Celebrating the UN’s ‘day of the girl child’

11 October 2016

Marian loves to walk to school by herself. Until recently, such a simple pleasure seemed impossible for the seven-year-old Kenyan girl.

Marian at school

The challenges Marian faced

Marian has albinism. In her community, it is traditionally believed children with albinism have special healing powers.

Their body parts are often sought after, and sometime harvested and turned into medicine.

Before we intervened, most of her early life was spent hidden away at home for fear of being kidnapped.

Marian was only discovered because her older brother was already at school and their grandmother told his teacher there was another child being kept at home.

The school and our support workers went to the family to discuss bringing Marian to school. Her father had many worries.

In addition to the community seeing his daughter as a potential commodity, for Marian to leave the house she must be completely covered in sunscreen to avoid burning her sensitive skin.

If her skin burns it becomes infected and makes her very sick. Marian’s vision is also impaired. Her family saw no option but to keep her inside.

What the project did

The project workers talked to Marian’s father and the surrounding community to address their concerns and dispel their beliefs about albinism.

They helped them to understand it is a skin-deep condition, and Marian and all others with albinism have exactly the same organs as those without the condition.

Marian’s teacher Monicah Akoto recognises a lot of the important changes begin at home. 

‘Leonard Cheshire Disability have helped Marian’s parents to be even more supportive.’— Monicah, Marian's teacher

In addition to working with her family and the communities to support her education, the team also made sure Marian had practical support when she enrolled in school.

She now has sunscreen so she can walk to school, and no longer has to avoid playing outside with the other children.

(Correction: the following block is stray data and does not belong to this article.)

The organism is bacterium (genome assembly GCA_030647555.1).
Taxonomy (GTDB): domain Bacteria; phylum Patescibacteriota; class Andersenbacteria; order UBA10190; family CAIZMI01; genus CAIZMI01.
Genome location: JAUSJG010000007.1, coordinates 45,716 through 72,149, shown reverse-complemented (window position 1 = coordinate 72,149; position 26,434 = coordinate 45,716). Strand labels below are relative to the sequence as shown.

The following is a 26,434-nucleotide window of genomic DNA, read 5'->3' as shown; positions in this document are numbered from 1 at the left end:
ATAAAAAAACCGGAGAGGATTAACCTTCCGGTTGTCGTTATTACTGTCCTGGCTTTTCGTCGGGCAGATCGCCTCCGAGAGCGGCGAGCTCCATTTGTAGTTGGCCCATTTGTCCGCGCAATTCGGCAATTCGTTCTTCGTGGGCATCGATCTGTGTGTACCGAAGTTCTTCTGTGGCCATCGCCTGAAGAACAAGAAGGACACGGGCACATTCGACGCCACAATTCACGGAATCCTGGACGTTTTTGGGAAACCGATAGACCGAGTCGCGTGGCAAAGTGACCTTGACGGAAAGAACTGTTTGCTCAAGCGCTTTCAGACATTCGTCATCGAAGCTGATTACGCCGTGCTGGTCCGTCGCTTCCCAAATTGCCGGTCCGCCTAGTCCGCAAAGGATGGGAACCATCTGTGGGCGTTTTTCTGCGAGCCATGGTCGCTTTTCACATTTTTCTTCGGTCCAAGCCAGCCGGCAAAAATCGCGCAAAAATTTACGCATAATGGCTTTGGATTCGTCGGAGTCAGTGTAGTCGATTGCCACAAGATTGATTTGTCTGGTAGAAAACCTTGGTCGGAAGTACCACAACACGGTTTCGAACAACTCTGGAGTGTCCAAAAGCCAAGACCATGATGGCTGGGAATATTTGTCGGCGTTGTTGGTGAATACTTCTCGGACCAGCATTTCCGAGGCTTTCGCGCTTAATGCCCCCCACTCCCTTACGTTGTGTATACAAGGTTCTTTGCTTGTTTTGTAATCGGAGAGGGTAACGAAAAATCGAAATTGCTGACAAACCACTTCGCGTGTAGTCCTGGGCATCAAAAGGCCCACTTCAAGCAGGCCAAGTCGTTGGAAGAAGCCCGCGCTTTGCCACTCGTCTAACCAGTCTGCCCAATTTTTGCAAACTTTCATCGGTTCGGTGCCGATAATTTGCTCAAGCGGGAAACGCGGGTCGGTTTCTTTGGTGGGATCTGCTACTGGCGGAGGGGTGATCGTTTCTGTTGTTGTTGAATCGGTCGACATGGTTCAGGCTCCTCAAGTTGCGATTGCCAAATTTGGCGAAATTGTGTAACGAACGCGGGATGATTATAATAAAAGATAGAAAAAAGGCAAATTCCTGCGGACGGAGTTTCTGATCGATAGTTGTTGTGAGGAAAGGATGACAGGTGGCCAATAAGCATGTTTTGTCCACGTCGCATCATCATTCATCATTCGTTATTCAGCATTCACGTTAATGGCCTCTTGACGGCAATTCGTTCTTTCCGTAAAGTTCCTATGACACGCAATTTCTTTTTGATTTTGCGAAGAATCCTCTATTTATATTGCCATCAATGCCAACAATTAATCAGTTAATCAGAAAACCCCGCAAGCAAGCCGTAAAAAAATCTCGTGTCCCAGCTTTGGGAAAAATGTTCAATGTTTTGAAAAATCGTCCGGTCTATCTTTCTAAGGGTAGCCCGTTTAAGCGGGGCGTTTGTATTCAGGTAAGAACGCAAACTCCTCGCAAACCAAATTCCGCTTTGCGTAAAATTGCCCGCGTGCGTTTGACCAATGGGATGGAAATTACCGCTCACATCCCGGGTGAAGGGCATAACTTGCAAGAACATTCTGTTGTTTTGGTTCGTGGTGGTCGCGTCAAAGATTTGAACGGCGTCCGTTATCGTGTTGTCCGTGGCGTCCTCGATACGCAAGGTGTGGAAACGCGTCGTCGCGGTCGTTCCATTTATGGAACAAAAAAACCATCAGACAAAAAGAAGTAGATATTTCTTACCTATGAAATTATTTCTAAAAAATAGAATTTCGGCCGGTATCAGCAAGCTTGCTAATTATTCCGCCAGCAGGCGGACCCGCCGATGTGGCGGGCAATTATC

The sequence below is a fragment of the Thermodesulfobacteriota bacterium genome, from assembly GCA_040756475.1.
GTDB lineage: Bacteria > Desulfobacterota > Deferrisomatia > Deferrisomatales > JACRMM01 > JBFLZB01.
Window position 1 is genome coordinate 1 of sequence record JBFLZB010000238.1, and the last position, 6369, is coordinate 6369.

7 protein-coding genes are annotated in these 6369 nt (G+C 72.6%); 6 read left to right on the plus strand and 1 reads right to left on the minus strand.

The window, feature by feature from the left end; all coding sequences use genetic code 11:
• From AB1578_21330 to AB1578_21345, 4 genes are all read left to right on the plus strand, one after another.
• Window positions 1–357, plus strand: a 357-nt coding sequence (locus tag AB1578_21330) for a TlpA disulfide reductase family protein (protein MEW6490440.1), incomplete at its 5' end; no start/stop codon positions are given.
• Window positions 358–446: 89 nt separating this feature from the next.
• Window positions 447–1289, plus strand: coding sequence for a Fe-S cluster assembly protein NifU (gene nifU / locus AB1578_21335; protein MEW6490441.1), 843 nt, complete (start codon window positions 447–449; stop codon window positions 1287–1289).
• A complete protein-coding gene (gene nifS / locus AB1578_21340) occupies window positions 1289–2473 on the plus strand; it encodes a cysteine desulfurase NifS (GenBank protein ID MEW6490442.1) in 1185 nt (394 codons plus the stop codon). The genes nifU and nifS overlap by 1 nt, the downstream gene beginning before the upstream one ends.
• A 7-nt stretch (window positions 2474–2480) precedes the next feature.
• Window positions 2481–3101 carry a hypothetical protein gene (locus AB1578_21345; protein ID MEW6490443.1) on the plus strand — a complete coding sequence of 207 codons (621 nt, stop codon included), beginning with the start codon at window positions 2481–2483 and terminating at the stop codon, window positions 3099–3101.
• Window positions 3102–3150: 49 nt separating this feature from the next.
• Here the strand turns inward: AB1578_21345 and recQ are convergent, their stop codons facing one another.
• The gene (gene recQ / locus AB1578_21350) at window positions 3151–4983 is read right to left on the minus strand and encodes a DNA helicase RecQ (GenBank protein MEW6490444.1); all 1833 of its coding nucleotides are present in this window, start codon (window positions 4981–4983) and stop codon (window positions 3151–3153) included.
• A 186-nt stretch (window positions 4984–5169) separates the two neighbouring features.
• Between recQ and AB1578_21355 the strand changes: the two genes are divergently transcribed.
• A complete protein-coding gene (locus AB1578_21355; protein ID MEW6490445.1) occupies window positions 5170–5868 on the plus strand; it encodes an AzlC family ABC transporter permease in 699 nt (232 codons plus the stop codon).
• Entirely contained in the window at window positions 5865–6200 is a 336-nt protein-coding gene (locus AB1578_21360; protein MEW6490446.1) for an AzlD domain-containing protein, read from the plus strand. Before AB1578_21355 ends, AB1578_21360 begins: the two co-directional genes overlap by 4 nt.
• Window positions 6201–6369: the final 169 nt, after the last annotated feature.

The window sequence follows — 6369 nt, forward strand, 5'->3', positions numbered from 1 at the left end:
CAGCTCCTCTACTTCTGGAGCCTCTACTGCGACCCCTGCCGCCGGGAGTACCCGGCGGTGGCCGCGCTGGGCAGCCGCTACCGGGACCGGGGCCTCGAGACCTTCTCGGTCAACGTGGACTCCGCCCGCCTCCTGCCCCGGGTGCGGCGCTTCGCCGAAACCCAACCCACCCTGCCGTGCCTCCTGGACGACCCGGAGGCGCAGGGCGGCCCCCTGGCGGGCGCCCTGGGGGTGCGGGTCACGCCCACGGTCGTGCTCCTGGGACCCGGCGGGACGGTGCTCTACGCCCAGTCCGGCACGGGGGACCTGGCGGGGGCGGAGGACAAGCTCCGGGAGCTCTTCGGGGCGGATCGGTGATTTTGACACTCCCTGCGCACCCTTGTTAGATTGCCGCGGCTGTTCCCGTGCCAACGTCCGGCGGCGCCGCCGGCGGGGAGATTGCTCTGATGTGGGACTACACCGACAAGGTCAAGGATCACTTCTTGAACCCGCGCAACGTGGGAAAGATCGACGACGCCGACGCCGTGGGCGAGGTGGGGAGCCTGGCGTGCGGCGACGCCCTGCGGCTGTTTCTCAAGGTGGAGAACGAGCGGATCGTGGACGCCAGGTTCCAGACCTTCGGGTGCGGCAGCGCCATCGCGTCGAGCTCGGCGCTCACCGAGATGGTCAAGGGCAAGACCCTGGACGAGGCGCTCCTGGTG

Marian was given a magnifying glass and a special desk to help her manage her visual impairment.

We monitor her vision and she was excited upon recently receiving her first pair of glasses.

The difference to Marian's life

Marian’s father is not afraid anymore.

‘The Leonard Cheshire Disability’s Girls Education Challenge has changed my attitude and the attitude of so many people in the community.’— Marian's father

He now takes special interest in her health and education, checking in with her teachers and support workers regularly.

Our work has given Marian a place to learn and play with other children whilst sensitising the community to understand her condition.

Marian enjoys school very much.

‘Now the children know that Marian is just like any other. There is no difference. Nobody will talk about her colour.’

Marian is really enjoying finally being able to mix and get to know her peers.

‘Me and my friends, we play together, we jump rope.’— Marian

Not only is she progressing well in her academic studies, Marian’s confidence has come on leaps and bounds.

For Marian, it feels she can finally work towards achieving her aspirations and she says when she grows up, she wants to be an aeroplane pilot.

We aim to support 100,000 disabled people from Africa and Asia into school or work between 2015 and 2020.

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